As before, the piston 6 is provided with two annular seals 8, 13, respectively adjacent each end to prevent leakage to atmosphere and with an intermediate seal 9 to effect closure of the valve. The seal 9 is here shown as a cup-washer or lip seal directed so that as the piston 6 moves axially towards the closed position the flexible lip of the seal deflects as it trails over the upper edges 16 of the inlet ports 3, 4. We have found that such a seal is even more tolerant of the nipping action hereinbefore described with reference to FIG. 3, even in cases where the edges 16 of the ports 3, 4 are sharp. Such a seal has the disadvantage however of being uni-directional and might be assembled in the wrong direction when renewed by a customer.

In the construction shown in FIG. 5 the piston 6 is arranged to move axially towards the closed position in a direction opposite to that shown in FIGS. 1 to 4. This arrangement necessitates a seal 24 which is extra to the seals shown in FIGS. 1 and 2 to prevent seepage along the exterior of the piston 6 from the inlets 3, 4 to the outlet 5, when the valve is shut off.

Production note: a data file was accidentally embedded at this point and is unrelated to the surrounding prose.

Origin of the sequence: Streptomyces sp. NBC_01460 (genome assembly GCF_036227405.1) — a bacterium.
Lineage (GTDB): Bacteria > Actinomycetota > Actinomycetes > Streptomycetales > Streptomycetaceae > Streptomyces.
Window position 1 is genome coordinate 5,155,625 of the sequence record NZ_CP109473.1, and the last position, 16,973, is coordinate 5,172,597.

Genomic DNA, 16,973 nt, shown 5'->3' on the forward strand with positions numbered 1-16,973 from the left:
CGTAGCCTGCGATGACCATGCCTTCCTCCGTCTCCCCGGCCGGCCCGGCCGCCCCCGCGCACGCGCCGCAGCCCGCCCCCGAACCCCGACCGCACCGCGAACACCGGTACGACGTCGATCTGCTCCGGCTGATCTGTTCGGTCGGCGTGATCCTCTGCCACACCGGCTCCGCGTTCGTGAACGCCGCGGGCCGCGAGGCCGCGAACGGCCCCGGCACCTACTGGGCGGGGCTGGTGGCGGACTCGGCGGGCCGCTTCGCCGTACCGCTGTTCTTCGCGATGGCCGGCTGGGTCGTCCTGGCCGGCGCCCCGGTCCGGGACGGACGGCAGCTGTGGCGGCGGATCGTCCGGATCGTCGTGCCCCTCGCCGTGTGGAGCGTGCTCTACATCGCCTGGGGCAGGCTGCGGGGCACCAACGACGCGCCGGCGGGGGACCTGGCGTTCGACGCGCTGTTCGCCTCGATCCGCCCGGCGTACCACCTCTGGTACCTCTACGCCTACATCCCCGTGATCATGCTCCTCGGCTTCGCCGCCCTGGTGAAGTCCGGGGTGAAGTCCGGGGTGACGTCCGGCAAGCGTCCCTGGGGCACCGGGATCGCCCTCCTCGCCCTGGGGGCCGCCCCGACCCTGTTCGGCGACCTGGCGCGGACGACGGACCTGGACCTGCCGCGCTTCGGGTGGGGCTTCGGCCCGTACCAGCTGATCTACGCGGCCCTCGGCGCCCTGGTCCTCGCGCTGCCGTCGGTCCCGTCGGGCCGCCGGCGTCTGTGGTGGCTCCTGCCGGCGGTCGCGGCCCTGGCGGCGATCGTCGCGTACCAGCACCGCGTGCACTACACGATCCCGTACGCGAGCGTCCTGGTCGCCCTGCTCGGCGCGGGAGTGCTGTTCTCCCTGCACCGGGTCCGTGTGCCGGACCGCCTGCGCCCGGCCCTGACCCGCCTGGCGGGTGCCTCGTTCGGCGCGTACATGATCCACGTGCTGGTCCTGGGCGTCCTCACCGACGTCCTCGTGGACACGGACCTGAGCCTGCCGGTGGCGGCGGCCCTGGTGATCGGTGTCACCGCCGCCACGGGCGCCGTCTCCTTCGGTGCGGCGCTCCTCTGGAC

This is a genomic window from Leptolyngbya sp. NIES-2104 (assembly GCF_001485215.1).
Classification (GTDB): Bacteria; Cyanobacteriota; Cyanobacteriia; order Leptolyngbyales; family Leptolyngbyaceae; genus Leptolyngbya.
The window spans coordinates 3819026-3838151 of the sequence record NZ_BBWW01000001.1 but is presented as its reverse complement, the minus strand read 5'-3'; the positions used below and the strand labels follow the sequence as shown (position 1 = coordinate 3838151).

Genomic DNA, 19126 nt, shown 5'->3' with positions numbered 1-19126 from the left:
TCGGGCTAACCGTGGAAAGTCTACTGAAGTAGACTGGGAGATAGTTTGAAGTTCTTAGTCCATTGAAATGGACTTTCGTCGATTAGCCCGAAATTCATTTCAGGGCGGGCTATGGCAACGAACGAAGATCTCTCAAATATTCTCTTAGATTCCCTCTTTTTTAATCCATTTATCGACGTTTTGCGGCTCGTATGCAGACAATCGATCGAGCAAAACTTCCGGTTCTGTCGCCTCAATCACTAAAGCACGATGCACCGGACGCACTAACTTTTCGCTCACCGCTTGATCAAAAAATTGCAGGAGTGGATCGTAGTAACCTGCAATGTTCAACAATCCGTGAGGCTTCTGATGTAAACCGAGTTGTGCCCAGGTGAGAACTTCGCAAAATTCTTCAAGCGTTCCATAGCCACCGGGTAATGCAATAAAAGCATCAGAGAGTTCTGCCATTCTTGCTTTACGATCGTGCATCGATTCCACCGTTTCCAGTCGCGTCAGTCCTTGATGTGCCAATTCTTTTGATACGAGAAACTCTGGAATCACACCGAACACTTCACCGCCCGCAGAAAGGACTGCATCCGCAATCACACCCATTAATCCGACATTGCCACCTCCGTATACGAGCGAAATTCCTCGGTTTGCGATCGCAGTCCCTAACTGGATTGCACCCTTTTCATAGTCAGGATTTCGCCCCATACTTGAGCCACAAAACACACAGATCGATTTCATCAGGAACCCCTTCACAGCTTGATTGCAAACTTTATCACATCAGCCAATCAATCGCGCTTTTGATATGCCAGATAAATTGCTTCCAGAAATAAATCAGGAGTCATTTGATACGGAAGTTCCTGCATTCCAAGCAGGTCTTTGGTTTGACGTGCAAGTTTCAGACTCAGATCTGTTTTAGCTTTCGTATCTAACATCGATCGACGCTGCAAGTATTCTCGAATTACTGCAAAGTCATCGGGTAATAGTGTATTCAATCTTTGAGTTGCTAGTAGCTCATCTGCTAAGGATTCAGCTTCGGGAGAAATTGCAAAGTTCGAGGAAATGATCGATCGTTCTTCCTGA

As in FIG. 4 the piston 6 is provided with a central passage 11 which communicates with the outlet port 5 via the holes 19 and the annulus 20, and with the or each of the inlet ports 3, 4 via the slot 10. The slot 10 co-operates with the inlet ports 3, 4 in the manner previously described. The lower end of the passage 11 is blanked by a plug 25 to prevent leakage of water from the passage 11 to the underside of the piston 6. As in FIGS. 1 and 2 the chamber 2 is vented to atmosphere respectively from the ends by the vent hole 14 and the vent annulus 15. Alternatively, the piston 6 could be provided with vent means in the form of a centrally disposed tube of the kind shown in FIG. 4.

FIGS. 6 to 9 show an embodiment of the invention in which commingling of the hot and cold water is absolutely prevented when the valve is in the shut position. In this construction the piston is provided with two arcuate slots 10, 10a and the hot and cold water inlet ports 3, 4 are staggered longitudinally with respect to each other. The slots 10, 10a co-operate, respectively, with the inlet ports 3, 4 on movement of the piston 6 and open into a centrally disposed passage 11 in the piston 6 which communicates with the outlet port 5 via the transverse holes 19 and the annulus 20.